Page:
I never really liked risk. Well, let me rephrase that. I romanticize risk and love the idea of it. I praise the people who are risk-takers and enjoy reading about people who stubbornly dare to do great things despite the odds. I am willing to take the risk…. up until it’s time to take it. Then I quickly realize how much I despise taking risks. I’m a chicken!!! (recalling the chicken sounds my husband makes just to get on my nerves; he’s really good at it too. Worst part, he taught our two-year-old how to make it too for their team-trolling)

I pulled a real stunt recently. The only thing I regret is not telling my husband about it before I did it. It’s too early to admit it but I didn’t tell him because, deep down, I felt he’d talk me out of it. Collectively, we’ve had so many reasons for me not to do this:

We are thinking of baby #2
We need this money
Our budget can’t afford it
What about our bills
It’s really not that bad
Everybody goes through this at some point or another
Just don’t think of it
Don’t act in a moment of passion
Just have a plan before you do it

You may have guessed it. I quit my job. All of the above are valid points. All tried and true. How could I be so stupid? We need this income. We’ve lived off of two incomes since we married; we’ve been frantically trying to swim upstream in a financial balance for years.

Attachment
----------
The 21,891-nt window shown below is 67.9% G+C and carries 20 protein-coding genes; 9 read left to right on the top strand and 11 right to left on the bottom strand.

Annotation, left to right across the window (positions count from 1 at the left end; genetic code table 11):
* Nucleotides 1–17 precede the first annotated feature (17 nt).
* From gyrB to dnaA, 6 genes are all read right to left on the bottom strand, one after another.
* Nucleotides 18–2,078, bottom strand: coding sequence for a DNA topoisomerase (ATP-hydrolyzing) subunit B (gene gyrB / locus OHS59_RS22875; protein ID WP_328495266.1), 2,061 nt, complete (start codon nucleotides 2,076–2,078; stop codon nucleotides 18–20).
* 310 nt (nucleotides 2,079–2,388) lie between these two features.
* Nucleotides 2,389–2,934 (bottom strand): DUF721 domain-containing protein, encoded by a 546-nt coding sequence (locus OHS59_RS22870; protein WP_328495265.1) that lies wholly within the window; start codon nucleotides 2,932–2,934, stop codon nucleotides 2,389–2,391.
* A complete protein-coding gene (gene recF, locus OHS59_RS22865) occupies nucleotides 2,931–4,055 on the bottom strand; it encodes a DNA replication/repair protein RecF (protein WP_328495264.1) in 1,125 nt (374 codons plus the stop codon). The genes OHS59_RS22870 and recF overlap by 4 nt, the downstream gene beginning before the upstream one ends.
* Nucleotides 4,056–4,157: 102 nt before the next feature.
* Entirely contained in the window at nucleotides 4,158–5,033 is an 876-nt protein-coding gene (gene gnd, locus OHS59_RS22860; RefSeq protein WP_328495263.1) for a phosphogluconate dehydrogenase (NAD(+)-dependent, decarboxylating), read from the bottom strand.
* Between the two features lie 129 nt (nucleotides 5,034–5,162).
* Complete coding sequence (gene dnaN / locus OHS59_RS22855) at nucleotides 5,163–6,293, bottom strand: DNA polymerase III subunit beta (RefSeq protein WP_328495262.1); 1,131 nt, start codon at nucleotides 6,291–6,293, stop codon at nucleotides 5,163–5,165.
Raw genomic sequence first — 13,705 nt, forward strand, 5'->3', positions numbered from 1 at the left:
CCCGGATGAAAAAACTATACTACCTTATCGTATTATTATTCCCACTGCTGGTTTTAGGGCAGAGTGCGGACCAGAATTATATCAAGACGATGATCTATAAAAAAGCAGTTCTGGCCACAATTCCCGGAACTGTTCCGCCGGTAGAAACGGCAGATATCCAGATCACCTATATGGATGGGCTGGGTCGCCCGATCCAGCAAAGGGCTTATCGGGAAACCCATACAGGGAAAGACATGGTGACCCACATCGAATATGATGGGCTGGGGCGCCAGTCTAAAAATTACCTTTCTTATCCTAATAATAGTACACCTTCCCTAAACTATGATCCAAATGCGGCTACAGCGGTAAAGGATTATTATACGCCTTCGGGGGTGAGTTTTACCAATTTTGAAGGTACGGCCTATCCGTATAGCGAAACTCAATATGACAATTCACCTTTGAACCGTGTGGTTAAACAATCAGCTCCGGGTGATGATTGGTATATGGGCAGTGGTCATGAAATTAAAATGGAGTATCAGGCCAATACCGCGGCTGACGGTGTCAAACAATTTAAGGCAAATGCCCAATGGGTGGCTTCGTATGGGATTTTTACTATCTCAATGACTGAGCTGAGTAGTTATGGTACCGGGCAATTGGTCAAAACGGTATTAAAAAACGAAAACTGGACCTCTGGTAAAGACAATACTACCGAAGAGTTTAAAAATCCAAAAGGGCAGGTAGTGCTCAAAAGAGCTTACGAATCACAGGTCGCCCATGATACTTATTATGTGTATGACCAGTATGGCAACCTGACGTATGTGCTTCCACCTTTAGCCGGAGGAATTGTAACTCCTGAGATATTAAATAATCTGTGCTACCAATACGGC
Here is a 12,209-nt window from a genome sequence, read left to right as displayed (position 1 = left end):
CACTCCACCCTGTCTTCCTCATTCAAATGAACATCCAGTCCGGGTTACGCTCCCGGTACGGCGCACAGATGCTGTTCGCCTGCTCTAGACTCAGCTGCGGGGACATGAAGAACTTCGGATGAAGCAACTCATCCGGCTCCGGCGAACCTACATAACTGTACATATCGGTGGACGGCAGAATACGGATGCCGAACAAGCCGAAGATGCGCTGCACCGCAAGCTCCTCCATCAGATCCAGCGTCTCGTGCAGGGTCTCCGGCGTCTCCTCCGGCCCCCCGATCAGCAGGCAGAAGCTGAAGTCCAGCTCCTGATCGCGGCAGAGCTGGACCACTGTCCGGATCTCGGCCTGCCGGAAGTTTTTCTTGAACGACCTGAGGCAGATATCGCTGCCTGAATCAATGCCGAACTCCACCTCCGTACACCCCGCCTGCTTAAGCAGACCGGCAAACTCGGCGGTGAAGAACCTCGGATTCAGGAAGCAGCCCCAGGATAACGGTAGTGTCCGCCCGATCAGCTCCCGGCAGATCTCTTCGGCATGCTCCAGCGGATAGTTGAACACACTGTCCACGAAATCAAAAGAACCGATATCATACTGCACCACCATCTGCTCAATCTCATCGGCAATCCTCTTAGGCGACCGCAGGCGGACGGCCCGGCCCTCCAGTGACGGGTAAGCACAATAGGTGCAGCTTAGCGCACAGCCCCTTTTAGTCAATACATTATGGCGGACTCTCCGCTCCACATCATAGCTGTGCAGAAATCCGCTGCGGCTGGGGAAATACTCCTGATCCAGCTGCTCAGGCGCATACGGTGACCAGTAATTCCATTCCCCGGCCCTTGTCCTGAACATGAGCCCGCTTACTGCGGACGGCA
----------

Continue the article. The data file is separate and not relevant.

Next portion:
The bad part? An exec from the former company wrote me just to inform me he marvels at my bad attitude and to say I should’ve been thankful for this job since I cost them so much money. Also, he would’ve terminated me a long time ago. Full disclosure, he took these remarks back and apologized, which was nice.

The even worse part? I used to like my job…. until about seven months ago.

Why did I quit? Mainly out of principle. There was one, two and three ethically questionable choices my company’s leadership made and I found it hard looking away again and again. On the last one, my Romanian blood was boiling; and this time, I couldn’t stop it. And so it boiled over into three words: then.I.quit. I stood up from my desk shaking and I couldn’t believe what I just did; the words kept ringing in my head over and over: I quit, I quit I quit. In every other respect, this job was perfect for me and my family. Seriously, why couldn’t I just look away?

I text my husband to say “don’t freak out but…” and his reaction was more question and exclamation marks than letters and words; oh yeah, boy, he was mad at me. Then I freaked out. Then I prayed. Then I freaked out some more. Then I prayed longer with lots of tears, whines and pants and heavy breathing.